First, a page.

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Ask An Expert: Photo Gear Insurance

April 20, 2010

Here’s another great “Ask An Expert” question I received in email a week or so ago.  This one’s about gear, but not in the usual “which lens should I buy” kinda way.  Let’s get down to the business of insuring all the pricey gear.

The Question:

How important is it to get your gear insured, and what’s the best method of going about it/best company to do it with to prevent getting screwed over?

My Response:

Unless you are confident that you will never, ever drop a lens, knock over a tripod, have your gear stolen or leave your camera bag on the tailgate of your truck as you drive off in search of Mexican food after a sunset shoot I think insuring your gear is pretty much something you just have to do.  I’m a klutz.  I’m also not sitting on a bank account overflowing with money.  Hence, I insure all my gear because if it is stolen or boneheadedly broken I really would like to be able to replace it without taking out a home equity loan.

There are some variables to consider when shopping for insurance on camera gear that is primarily used outdoors.  If you make money as a photographer your search for insurance gets a little bit trickier because most homeowner’s/renter’s policies will not cover your gear.  To find out if this applies to you, speak to your insurance agent.

If you’re like me and you need your equipment covered not only in the event of theft or fire, but also in the event of stupidity, you should look into what is commonly called an “inland marine policy”.  This type of insurance policy covers most accidental damage.  For example, I once set up my tripod on the bank of the Colorado River with a Canon 1Ds MKII and 24-105mm lens attached, with a Singh-Ray polarizing filter on the front of the lens.  It was windy.  The sand was wet.  The rock was hard.  I turned around to retrieve something from my pack, a gust of wind kicked up and my tripod fell over.  Because the Gods of Good Luck hate me, the lens landed face down on the one rock on this beach.  It completely shattered the filter, stripped out the filter threads on the lens, broke the lens hood and scratched the front lens element badly.  I cried.  I cursed.  I probably kicked a few things and stormed off with my broken gear in hand as the sunset painted sandstone cliffs in vibrant shades of orange and red.  I called my insurance company the next day.  After completing some paperwork and providing copies of receipts for the damaged gear as well as a couple photos I had a check in hand within 2 weeks.  I have a $500 deductible so I still had to come out of pocket a little bit but it’s much easier to scrape up $500 than $1,500.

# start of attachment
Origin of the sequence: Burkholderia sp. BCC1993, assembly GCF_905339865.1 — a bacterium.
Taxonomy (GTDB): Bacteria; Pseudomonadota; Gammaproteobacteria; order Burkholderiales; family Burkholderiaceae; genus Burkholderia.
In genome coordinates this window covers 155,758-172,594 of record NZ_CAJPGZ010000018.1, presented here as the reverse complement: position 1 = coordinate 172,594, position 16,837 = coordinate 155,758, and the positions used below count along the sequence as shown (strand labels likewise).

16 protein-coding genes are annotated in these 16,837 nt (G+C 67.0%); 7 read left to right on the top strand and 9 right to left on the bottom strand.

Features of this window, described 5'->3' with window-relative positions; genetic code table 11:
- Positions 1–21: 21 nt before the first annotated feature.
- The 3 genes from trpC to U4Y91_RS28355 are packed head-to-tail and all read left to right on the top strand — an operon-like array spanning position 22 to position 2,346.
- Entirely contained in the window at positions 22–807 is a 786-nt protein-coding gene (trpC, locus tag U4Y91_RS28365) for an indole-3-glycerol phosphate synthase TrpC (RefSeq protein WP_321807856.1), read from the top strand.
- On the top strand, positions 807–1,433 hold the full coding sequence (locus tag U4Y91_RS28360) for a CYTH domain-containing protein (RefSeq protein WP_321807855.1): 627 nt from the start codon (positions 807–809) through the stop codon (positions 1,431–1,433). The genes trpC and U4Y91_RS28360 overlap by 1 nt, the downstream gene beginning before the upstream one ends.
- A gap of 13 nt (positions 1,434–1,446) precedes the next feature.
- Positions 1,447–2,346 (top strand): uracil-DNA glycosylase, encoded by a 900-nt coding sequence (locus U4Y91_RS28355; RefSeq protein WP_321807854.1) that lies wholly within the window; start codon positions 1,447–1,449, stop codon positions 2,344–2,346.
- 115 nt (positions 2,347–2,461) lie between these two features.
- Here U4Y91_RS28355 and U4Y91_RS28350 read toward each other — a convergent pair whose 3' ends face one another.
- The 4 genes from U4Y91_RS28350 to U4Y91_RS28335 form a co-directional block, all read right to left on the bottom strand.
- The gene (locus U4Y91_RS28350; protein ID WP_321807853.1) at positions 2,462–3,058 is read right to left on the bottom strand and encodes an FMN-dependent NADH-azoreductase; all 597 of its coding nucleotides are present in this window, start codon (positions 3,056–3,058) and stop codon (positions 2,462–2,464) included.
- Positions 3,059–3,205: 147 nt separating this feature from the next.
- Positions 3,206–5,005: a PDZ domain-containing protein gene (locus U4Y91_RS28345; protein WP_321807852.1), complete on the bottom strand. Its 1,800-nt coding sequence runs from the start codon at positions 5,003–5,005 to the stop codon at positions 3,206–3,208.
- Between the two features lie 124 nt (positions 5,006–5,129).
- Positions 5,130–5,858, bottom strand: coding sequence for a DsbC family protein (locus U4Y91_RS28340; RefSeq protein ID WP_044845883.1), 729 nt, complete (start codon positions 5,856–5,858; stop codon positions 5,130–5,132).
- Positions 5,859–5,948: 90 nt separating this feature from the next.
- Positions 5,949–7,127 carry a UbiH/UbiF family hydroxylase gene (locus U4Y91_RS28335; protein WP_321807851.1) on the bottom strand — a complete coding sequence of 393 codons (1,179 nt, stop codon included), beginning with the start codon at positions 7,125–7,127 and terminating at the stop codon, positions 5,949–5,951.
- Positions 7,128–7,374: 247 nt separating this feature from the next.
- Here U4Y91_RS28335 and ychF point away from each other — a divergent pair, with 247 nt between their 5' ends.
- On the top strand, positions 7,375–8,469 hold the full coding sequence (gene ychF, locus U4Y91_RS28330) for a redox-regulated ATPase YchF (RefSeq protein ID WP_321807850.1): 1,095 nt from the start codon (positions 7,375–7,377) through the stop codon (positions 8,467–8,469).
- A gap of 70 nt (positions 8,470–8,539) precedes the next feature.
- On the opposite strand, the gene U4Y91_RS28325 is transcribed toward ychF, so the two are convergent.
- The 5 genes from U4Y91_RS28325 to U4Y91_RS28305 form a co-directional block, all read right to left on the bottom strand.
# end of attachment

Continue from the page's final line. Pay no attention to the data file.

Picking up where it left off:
If you only need your gear covered in the event of theft and you don’t use your camera equipment as part of your job, you may be covered by your homeowner’s or renter’s insurance.  However, this insurance will not cover stupidity.  Or mistakes.

If you’re wondering where to start shopping for camera gear insurance a good starting point is NANPA (North American Nature Photographers Association).  Members can purchase comprehensive insurance at very reasonable rates through two different insurance agencies.  Get a quote from both to ensure you’re getting the best deal.  My gear is insured through American Family Insurance as part of my business liability insurance.  I’ve been with AmFam for 4 years and the experience has been great.  I’ve only had to make one claim (see Colorado River incident previously mentioned) but it went smoothly.  And, I’ve received great customer service from them when I’ve needed their help on various non-claim issues.

You would be wise to contact your current insurance agent to ask for his or her advice, too.  Describe what kind of insurance you’re seeking, answer whatever questions they throw at you and chances are good they’ll point you in the right direction.

I hope this helps!  As always, I’m always interested in hearing what has worked and what hasn’t worked for other photographers.  Please leave your thoughts, suggestions and experiences in the comments section and help a brutha, or sista, out.

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3 Comments leave one →
  1. April 20, 2010 9:57 pm

    Great advice! I never really thought about insurance for camera gear, until I realized my camera stuff is almost worth as much as my car, haha… For only $5/month, it’s well worth that extra feeling of security 🙂

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